Mathematically Safe (falling off a log) December 12, 2009Posted by calvinus in The Academic Life.
Tags: Maffmaticks, Teaching
Two first year students were in my office yesterday. We were going through an impromptu tutorial on UV/vis and the Beer-Lambert law (or Beer-Bouguer law if we are to acknowledge the actual originators). Calculators were out and it would appear that there is some difficulty calculating absorbance (A) from transmittance (T):
A = -log10(T)
A simple enough equation for a first year student you might think, but once we got over the problem of logarithms, we struck on the increasing problem of how to use a calculator. Both students are studying life science degrees and one suggested that we should teach maths classes. Now, I happen to agree fully with this and am not entirely sure why we don’t (at least, not sure enough to comment openly here). Unfortunately, what the student had in mind was not teaching actual maffmaticks, but use of calculators as what followed was a 15 minute “masterclass” in using the [shift] button to go from the log of 1000 being equal to 3 and back again.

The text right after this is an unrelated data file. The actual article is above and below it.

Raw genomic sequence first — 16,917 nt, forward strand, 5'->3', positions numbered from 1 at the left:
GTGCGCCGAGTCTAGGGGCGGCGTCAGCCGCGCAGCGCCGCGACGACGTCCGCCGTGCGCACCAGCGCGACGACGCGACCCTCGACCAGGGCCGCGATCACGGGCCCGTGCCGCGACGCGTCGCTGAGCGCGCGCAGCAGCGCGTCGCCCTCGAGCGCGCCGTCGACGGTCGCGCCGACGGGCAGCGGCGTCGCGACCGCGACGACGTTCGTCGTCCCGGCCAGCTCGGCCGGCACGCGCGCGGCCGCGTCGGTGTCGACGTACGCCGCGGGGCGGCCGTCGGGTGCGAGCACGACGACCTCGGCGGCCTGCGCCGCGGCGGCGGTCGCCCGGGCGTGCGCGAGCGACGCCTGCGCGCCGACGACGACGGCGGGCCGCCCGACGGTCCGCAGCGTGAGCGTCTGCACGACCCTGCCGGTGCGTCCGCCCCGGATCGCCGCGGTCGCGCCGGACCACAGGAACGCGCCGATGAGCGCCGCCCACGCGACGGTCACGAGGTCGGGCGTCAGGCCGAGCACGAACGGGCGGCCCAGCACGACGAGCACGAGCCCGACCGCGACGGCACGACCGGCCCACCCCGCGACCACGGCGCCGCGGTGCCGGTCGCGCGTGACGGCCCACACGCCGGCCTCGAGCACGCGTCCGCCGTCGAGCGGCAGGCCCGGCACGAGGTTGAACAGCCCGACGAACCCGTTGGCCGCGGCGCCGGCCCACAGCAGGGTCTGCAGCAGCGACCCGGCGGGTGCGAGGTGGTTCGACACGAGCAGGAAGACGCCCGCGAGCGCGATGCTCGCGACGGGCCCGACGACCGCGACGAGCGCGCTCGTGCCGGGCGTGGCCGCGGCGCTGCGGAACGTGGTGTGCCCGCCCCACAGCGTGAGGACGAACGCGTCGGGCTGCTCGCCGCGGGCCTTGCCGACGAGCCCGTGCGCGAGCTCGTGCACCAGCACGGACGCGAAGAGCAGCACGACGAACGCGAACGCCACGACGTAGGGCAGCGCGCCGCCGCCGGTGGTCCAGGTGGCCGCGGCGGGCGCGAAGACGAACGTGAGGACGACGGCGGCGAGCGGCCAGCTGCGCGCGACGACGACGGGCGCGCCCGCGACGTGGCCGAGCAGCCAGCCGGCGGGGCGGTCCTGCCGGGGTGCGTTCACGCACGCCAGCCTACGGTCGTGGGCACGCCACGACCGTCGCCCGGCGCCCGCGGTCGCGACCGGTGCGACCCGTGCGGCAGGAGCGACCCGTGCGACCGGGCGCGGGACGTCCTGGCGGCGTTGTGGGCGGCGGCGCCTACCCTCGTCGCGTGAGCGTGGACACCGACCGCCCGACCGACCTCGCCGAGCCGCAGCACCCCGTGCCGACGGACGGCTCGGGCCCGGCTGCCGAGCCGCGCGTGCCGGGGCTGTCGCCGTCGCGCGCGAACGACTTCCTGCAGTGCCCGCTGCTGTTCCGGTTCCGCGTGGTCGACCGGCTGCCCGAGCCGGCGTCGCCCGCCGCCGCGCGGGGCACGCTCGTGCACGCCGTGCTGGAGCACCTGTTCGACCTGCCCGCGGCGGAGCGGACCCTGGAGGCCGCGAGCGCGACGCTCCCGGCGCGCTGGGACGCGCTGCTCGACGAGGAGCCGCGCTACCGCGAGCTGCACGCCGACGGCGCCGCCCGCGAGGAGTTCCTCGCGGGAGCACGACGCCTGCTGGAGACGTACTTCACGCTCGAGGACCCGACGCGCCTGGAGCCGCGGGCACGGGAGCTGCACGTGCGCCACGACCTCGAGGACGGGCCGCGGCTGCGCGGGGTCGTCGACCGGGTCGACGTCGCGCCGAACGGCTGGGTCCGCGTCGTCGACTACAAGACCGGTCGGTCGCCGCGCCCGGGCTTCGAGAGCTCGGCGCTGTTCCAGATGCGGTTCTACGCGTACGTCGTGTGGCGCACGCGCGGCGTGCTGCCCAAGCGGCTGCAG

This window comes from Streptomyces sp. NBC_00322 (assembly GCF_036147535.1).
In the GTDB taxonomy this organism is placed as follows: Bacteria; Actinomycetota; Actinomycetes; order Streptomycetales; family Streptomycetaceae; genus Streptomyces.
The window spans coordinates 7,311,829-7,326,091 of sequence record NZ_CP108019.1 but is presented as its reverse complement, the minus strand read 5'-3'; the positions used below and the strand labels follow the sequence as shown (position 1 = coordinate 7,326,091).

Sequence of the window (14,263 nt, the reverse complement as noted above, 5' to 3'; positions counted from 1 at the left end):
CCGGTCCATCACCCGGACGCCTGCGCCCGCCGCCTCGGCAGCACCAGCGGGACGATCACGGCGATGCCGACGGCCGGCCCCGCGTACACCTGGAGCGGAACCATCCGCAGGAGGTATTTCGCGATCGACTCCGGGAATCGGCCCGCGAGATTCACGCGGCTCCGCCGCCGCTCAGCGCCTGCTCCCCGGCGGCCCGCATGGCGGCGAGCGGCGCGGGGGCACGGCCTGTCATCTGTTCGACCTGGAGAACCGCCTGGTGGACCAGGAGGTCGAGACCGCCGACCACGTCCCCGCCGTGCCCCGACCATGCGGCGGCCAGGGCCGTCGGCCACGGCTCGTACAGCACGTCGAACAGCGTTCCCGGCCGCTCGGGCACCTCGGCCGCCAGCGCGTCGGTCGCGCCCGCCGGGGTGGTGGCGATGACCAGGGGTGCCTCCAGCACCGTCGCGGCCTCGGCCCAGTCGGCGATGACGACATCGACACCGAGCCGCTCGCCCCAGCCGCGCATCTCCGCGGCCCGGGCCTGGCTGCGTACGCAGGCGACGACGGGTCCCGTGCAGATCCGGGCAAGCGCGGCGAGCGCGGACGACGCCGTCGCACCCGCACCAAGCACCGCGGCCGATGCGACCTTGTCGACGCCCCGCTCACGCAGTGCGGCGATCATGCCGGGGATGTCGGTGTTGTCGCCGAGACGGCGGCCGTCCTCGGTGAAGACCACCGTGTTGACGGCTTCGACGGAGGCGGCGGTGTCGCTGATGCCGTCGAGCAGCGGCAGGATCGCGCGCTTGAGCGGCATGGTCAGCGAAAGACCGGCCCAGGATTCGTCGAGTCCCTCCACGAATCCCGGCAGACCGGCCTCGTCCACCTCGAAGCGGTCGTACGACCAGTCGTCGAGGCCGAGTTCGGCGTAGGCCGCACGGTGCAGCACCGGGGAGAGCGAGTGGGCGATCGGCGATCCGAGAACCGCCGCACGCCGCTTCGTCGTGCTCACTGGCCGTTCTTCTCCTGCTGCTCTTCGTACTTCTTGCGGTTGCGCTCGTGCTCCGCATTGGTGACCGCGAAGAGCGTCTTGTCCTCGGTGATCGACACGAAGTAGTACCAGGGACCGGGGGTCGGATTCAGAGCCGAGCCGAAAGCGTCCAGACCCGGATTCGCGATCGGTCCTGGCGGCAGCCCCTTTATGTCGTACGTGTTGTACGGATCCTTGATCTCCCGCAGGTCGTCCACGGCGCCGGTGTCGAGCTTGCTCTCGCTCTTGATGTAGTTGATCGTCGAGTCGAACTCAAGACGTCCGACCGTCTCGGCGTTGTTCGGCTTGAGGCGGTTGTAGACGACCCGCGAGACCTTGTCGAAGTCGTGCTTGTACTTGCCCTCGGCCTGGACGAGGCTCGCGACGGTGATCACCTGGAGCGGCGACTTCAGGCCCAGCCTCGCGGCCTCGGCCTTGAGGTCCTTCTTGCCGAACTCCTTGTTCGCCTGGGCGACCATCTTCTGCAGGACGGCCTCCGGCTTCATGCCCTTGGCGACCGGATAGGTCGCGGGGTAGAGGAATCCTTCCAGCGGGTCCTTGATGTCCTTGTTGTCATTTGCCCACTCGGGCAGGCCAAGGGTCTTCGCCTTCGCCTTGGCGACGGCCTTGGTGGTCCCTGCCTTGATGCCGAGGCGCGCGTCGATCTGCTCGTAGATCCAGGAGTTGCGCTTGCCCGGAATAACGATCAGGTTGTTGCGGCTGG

Looks like we are not alone in this as the following image came from the website of The Pharmacy Examining Board of Canada:
I realise, or course, that this is a common problem for those of us at the frontline of “widening participation” institutions such as mine, but it will get worse. How many of “da yoof” use/own calculators these days? Not that many. I’ve lost count of the number of times that I have narked at people using mobile phones in the lab, not for communication, but for working out how many moles of hydrochloric acid are in a 25 ml sample!
Exponentials? There’s an app for that, innit?